||Issue No. 303||21 April 2006|
Interview: Head On
Unions: Do You Have a Moment?
Industrial: Vital Signs
Economics: Taxing Times
Environment: It Ain’t Necessarily So
History: Melbourne’s Hours
Immigration: Opening the Floodgates
Review: Pollie Fiction
Poetry: The Cabal
The Locker Room
Lying Lies And The Lying Liars Who Tell Them II
What Tax Cuts?
Belly Says It’s Time
A Word Of Warning Stop
Well That Clears That Up Then
David Phoenix Rises Again
On behalf of 10 members, dudded $88,000, the AMWU is appealing a NSW Industrial Relations Commission decision that prevented it joining new entity, Digital Graphics Proprietary Ltd, to unfair contracts actions against principals of its predecessor, David Graphics.
The case blew in November, 2003, when David Graphics went into voluntary administration, leaving employees short more than $100,000 in super entitlements, salary sacrificing and health fund contributions.
The AMWU alleged the company, headed by Alan Thomas David, sat on workers' money for 18 months before going into administration.
It claims David is behind the new company which that over most of the old operation's assets and work.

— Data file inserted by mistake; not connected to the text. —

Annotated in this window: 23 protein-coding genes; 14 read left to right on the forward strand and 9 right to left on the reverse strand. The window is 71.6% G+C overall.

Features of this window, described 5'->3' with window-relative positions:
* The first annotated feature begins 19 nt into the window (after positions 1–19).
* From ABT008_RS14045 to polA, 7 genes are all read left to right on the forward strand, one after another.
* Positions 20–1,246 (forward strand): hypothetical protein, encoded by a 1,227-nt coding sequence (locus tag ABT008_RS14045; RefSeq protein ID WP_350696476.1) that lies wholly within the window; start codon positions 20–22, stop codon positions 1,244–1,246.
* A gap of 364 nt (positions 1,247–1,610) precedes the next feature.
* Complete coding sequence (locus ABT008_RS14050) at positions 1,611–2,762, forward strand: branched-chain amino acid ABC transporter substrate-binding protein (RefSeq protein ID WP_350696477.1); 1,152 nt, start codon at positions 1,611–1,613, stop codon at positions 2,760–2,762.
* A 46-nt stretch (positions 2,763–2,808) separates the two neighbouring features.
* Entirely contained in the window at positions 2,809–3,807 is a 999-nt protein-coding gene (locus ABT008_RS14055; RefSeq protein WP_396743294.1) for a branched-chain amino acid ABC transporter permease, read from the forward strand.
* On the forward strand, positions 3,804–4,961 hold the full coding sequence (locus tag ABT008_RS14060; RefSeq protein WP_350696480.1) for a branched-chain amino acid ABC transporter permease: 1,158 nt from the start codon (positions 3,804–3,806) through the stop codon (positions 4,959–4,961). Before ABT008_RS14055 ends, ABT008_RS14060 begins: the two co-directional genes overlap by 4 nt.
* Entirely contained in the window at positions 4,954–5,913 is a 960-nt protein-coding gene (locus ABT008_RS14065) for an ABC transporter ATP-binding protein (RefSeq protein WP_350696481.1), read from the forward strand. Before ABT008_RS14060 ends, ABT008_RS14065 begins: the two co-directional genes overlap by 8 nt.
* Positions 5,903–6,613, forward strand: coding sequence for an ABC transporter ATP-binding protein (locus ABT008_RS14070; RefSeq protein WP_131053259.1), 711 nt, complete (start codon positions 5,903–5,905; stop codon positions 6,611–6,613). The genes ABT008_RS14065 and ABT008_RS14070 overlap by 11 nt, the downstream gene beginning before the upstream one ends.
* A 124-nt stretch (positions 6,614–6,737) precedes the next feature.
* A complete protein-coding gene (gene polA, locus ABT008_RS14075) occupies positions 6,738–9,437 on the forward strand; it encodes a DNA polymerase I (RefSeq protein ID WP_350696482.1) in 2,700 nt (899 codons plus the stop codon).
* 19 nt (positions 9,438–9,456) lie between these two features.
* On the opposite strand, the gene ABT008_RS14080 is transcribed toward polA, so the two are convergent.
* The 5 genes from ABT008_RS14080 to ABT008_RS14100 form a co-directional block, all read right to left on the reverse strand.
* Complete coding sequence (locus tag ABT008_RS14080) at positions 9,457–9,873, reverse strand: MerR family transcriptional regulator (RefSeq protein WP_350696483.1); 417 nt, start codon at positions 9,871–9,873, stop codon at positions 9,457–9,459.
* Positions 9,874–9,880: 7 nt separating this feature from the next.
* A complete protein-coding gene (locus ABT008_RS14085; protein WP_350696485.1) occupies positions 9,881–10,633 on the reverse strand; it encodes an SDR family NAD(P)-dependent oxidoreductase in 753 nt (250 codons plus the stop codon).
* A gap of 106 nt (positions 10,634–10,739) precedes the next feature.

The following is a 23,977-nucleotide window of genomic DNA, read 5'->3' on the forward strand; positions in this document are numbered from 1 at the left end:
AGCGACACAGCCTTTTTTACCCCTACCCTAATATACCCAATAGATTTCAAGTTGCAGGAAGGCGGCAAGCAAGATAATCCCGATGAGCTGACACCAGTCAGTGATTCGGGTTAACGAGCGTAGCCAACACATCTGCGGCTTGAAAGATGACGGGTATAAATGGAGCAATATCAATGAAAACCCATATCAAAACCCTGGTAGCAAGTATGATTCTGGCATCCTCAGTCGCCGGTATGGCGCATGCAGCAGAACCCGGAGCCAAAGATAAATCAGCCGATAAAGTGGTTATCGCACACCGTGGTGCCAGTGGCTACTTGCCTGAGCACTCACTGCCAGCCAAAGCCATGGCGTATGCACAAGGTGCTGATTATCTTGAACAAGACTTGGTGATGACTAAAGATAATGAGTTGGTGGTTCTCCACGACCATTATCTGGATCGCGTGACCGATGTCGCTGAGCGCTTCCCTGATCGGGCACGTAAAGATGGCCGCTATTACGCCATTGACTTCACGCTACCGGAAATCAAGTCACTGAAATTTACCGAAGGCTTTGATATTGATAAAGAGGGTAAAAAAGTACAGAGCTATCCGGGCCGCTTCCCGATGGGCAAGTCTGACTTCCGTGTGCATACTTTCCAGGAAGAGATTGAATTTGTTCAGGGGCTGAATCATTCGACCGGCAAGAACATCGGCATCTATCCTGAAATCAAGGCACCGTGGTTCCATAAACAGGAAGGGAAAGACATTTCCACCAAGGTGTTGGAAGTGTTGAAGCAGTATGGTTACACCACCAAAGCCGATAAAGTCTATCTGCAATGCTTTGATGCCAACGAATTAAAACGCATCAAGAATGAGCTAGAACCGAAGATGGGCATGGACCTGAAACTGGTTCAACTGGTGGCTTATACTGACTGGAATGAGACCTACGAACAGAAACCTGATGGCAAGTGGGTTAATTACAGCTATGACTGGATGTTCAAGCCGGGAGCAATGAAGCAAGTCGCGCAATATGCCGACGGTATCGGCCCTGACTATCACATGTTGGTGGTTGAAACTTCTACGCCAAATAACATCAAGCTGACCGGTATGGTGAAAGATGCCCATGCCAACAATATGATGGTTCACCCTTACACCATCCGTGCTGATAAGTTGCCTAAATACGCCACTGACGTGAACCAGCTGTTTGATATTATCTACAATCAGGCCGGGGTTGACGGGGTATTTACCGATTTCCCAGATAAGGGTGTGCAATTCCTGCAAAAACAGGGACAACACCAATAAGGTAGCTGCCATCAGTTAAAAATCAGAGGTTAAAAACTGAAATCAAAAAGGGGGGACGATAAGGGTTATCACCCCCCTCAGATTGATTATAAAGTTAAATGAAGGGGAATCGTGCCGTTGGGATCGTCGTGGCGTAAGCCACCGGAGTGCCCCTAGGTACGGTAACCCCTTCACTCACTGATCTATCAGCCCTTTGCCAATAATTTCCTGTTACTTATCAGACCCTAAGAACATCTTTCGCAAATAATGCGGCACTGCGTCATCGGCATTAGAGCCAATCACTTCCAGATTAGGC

Digital Graphics' registered owners, the AMWU says, are Alan David's daughter and longtime partner.
Industrial lawyer, Stephen Penning, says the case before the NSW IRC full bench, is significant in the battle to stop directors going belly-up then returning to business in a new guise.
He says it falls outside the proscriptions of WorkChoices because it seeks remedies from an entity that never employed the workers, and is brought by a union, rather than individual employees.
"John Howard's new laws extinguish the operation of state law as it affects employees of a corporation," Penning explains.
"But this claim is against the directors, who are not corporations, and another company which was not the employer.
"It is an important test case."
The union is seeking unfair contracts judgements against David and fellow director, John Coates, and wants Digital Graphics joined to the case.
AMWU state secretary, Paul Bastian, said it put "phoenix" operators on notice that they would be pursued.
"If ASIC is incapable or unwilling to pursue people who don't meet their obligations to the families of workers, the AMWU will," he promised.
"Phoenixing" - the art of burning debts and returning to business under a new guise, has cost Australian workers millions of dollars in recent years.
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